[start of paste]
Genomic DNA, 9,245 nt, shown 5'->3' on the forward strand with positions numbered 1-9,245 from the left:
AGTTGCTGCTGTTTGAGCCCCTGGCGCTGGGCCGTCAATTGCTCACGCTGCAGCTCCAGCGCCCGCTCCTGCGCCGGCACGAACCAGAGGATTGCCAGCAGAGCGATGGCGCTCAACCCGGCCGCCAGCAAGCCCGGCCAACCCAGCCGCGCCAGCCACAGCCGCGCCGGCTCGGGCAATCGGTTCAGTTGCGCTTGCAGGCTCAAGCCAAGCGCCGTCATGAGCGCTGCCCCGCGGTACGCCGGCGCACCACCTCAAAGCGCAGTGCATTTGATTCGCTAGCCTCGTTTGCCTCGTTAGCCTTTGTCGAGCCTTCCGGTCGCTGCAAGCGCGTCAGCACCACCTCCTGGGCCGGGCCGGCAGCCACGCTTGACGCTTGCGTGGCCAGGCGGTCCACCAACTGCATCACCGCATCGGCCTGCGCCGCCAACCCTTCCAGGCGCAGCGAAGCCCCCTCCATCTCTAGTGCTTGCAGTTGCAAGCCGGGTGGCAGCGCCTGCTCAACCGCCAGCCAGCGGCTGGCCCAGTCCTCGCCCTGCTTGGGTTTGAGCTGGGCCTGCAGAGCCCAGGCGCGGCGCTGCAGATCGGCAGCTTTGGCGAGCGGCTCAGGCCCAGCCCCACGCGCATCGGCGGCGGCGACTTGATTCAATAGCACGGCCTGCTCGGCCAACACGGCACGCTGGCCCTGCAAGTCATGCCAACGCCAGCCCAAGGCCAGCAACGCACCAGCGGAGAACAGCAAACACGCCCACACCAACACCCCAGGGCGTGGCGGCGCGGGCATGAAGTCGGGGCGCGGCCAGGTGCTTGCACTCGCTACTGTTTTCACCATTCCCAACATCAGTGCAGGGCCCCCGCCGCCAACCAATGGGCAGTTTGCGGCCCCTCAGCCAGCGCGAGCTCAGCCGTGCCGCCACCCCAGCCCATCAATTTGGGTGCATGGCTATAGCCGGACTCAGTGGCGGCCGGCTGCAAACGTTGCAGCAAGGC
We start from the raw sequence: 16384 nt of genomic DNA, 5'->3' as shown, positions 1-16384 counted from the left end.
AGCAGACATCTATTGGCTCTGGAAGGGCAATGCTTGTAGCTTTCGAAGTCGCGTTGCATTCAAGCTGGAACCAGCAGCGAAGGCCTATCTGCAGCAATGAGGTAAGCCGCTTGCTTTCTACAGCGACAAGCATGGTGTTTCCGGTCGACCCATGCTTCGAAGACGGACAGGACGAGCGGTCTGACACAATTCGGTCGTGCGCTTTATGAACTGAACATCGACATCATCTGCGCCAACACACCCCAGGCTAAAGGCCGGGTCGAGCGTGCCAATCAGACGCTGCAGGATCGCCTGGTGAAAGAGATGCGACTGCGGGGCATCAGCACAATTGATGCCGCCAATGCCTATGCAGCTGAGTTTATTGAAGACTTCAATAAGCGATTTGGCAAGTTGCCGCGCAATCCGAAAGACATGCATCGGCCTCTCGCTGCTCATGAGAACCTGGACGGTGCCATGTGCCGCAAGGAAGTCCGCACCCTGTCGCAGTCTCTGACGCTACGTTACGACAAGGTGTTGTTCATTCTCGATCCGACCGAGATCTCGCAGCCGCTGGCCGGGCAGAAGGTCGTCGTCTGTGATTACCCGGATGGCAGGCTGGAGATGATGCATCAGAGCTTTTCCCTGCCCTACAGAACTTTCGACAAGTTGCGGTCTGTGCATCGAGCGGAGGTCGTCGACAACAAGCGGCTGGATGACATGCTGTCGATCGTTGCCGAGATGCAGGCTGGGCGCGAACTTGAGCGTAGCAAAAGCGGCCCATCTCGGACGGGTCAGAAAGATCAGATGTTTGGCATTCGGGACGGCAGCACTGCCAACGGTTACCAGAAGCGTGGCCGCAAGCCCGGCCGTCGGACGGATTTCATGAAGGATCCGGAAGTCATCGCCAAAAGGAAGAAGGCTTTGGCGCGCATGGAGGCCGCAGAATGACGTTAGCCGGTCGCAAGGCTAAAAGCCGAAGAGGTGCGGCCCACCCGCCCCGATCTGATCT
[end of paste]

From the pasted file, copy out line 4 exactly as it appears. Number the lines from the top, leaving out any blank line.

AGCAGACATCTATTGGCTCTGGAAGGGCAATGCTTGTAGCTTTCGAAGTCGCGTTGCATTCAAGCTGGAACCAGCAGCGAAGGCCTATCTGCAGCAATGAGGTAAGCCGCTTGCTTTCTACAGCGACAAGCATGGTGTTTCCGGTCGACCCATGCTTCGAAGACGGACAGGACGAGCGGTCTGACACAATTCGGTCGTGCGCTTTATGAACTGAACATCGACATCATCTGCGCCAACACACCCCAGGCTAAAGGCCGGGTCGAGCGTGCCAATCAGACGCTGCAGGATCGCCTGGTGAAAGAGATGCGACTGCGGGGCATCAGCACAATTGATGCCGCCAATGCCTATGCAGCTGAGTTTATTGAAGACTTCAATAAGCGATTTGGCAAGTTGCCGCGCAATCCGAAAGACATGCATCGGCCTCTCGCTGCTCATGAGAACCTGGACGGTGCCATGTGCCGCAAGGAAGTCCGCACCCTGTCGCAGTCTCTGACGCTACGTTACGACAAGGTGTTGTTCATTCTCGATCCGACCGAGATCTCGCAGCCGCTGGCCGGGCAGAAGGTCGTCGTCTGTGATTACCCGGATGGCAGGCTGGAGATGATGCATCAGAGCTTTTCCCTGCCCTACAGAACTTTCGACAAGTTGCGGTCTGTGCATCGAGCGGAGGTCGTCGACAACAAGCGGCTGGATGACATGCTGTCGATCGTTGCCGAGATGCAGGCTGGGCGCGAACTTGAGCGTAGCAAAAGCGGCCCATCTCGGACGGGTCAGAAAGATCAGATGTTTGGCATTCGGGACGGCAGCACTGCCAACGGTTACCAGAAGCGTGGCCGCAAGCCCGGCCGTCGGACGGATTTCATGAAGGATCCGGAAGTCATCGCCAAAAGGAAGAAGGCTTTGGCGCGCATGGAGGCCGCAGAATGACGTTAGCCGGTCGCAAGGCTAAAAGCCGAAGAGGTGCGGCCCACCCGCCCCGATCTGATCT